When mounted within a conventional air filter mounted above the carburetor, the mixing chamber is adaptable for use with dual fuel systems in which either gasoline or low molecular weight hydrocarbon fuels may selectively be delivered to the same carburetor. The carburetor is first adjusted for the delivery of a gasoline mixture into the carburetor. The "area equivalence ratio" of the hydrocarbon fuel and air entering the mixing chamber is then adjusted to deliver a desired fuel/air combustion mixture into the carburetor. Either fuel mixture may then be selected for injection into the carburetor by use of a valve mechanism, such as the electric solenoid switching devices disclosed in the aforementioned application, Ser. No. 099,730.
If conventional fuel line pressure regulators and temperature regulators are used in combination with applicants' invention, "area equivalence ratios" at pressures and temperatures other than at ambient may be used. However, it is preferred that the fuel line pressure entering the mixing chamber have a slight positive pressure. It is also preferred that the fuel temperature be approximately the same as the ambient intake air entering the mixing chamber. Use of fuel line temperature and pressure regulators enable the "area equivalence ratios" to be more precisely controlled over varying ambient temperatures and pressures. The term "ambient" as used in this disclosure refers to the temperatures and pressures actually existing in the proximity of the engine.
Applicants' invention is especially designed for use with propane. However, the device may be used with any low molecular weight fuel, such as butane, methane, natural gas, hydrogen, carbon monoxide, producer gas and the like. Of course, an appropriate "area equivalence ratio" should be determined for the fuel selected. When operating on propane, the equivalence ratio for conventional carburetor internal combustion engines is selected from within the range of about 11 to about 19.0 Other equivalence ratios for similar fuel systems are approximated by theory and adjusted through empirical test procedures to accommodate the air and fuel flow characteristics previously mentioned.
In the drawings, which illustrate that which is presently regarded as the best mode for carrying out the invention,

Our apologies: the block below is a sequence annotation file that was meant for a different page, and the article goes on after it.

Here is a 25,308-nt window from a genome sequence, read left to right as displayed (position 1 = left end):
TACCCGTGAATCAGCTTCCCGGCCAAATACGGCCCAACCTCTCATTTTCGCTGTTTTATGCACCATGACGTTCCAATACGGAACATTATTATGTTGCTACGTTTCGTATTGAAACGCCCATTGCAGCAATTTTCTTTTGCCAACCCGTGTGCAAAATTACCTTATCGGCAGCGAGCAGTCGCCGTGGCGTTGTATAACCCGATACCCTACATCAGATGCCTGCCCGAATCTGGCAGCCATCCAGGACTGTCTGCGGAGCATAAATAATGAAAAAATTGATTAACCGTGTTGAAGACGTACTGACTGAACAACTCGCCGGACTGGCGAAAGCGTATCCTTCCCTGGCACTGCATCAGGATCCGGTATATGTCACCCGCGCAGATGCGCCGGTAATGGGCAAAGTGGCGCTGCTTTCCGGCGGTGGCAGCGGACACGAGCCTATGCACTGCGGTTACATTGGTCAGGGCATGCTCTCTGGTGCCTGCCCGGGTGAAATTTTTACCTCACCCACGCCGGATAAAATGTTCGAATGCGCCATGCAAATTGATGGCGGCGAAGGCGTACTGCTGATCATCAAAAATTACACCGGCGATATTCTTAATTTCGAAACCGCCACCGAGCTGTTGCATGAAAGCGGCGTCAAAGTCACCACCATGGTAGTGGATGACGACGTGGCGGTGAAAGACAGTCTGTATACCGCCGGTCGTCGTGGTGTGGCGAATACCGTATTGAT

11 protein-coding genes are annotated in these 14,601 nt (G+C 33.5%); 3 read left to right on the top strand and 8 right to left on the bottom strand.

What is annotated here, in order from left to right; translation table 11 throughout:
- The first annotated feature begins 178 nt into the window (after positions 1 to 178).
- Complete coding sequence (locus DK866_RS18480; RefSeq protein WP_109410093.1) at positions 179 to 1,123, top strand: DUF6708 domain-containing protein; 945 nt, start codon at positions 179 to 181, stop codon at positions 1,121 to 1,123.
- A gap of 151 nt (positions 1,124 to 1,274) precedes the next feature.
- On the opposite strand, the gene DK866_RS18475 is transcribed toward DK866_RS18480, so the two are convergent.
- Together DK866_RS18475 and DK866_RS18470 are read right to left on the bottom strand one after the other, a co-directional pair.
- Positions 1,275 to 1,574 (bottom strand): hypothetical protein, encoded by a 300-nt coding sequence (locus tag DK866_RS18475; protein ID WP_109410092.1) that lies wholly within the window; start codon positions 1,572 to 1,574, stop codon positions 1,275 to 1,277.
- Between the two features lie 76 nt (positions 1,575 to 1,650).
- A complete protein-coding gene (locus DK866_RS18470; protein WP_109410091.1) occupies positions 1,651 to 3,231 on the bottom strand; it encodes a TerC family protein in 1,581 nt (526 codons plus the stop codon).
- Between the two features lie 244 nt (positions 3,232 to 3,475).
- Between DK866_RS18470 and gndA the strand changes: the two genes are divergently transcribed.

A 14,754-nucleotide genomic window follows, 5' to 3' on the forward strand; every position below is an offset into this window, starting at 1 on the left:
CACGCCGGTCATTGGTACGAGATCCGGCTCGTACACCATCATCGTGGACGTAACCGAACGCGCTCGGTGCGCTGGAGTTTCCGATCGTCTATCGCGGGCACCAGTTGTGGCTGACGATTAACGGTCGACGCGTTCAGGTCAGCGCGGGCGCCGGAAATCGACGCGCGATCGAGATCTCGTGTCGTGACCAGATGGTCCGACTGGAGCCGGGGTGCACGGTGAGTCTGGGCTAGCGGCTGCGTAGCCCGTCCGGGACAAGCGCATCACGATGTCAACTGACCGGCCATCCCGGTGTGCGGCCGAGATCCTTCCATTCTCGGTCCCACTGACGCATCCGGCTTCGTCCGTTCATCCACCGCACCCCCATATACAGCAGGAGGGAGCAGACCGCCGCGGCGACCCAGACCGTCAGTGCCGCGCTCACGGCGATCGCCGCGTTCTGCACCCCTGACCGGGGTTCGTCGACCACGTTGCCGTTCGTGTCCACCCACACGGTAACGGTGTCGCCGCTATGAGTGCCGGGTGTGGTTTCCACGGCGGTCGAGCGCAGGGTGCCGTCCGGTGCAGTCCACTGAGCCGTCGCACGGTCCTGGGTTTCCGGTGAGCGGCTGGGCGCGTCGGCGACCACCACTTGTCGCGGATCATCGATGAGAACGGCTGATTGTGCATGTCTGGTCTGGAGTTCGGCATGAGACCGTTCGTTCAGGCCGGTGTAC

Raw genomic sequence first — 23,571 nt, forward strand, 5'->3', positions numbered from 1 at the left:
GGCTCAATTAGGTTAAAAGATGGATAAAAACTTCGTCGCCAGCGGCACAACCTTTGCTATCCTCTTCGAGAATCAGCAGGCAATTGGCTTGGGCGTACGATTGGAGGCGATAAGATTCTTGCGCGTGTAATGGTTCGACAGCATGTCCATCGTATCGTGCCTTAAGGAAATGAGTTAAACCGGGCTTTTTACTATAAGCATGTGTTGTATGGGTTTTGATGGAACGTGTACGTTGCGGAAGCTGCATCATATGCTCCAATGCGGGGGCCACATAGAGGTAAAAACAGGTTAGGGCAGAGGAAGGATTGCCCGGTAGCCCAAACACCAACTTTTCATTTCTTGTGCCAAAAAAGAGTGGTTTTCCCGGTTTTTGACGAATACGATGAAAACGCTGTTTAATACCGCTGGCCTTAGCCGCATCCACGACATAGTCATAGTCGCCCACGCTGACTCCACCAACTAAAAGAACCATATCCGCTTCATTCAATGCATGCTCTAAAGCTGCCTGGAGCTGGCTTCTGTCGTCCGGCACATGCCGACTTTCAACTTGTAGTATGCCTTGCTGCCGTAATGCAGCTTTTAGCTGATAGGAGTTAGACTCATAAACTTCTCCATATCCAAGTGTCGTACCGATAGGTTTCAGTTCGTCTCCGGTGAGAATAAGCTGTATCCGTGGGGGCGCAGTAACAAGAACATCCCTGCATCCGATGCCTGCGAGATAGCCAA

FIG. 1 is a partially schematic illustration of the components of a complete system of this invention;
FIG. 2 is a cross-sectional view of the mixing chamber of this invention in association with a portion of an air cleaner; and
FIG. 3 is a plot of data taken in a hill climb test.
As best illustrated by FIG. 1, a pressure tank 10 contains a supply of pressurized liquid propane or LPG. This fuel is delivered through a hand shut-off valve 11, a filter 12 and a liquid fuel line 13 through a lock-off solenoid 14 to an automatic expansion valve 15 which reduces the line pressure from the storage pressure of the tank (typically in the range of about 100 to about 150 psi) to a reasonable operating pressure (typically in the range of about 30 to about 50 psi). The lock-off solenoid valve 14 is controlled by a selector switch 16. Operation of the selector switch 16 will be explained in further detail subsequently in this disclosure.
With the solenoid valve 14 open, liquid propane is permitted to flow through the line 17 through a heat exchange device 18 wherein it is vaporized. A heat exchanger 18 may be connected to circulate hot vapors from the manifold or water from the hot water system in conventional fashion. Fuel in gaseous state passes through the line 19 into a regulator 20. The regulator 20 reduces the pressure from line 19 (typically within the range from about 30 to about 50 psi) to the desired operating range (preferably at or near the intake air atmospheric pressure).
All of the components thus far described are more or less conventional, and can be acquired as stock items from industrial parts dealers. The system may also include a vacuum safety switch 32 responsive to the manifold vacuum. Any loss of manifold vacuum (e.g., resulting from stalling of the engine) automatically interrupts current flow to the lock-off solenoid 14, thereby mechanically isolating the tank 10 from the remainder of the system. These components are also readily available stock items. When the invention is installed in a "dual-fuel" system, for example, a system adapted selectively to supply either normal gasoline or LPG to an internal combustion engine, a second lock-off solenoid 22 may be installed as shown in the gasoline fuel line 23.
Fuel at or near atmospheric pressure passes through line 21 to a mixing chamber 24. The mixing chamber 24, when mounted within a conventional air filter 31, forms an outer chamber 25 surrounding the mixing chamber 24. The mixing chamber 24 defines an inner chamber 27 (as shown in FIG. 2). The inner chamber 27 has a plurality of air intake ports 26 leading into the inner chamber 27 from the outer chamber 25 and a plurality of fuel intake ports 29 leading into the inner chamber 27 from a fuel source. The inner chamber 27 is in communication with a carburetor 30 such that a combustion mixture is delivered into the carburetor from the inner chamber 27 in response to changes in pressure created by the intake manifold (not shown).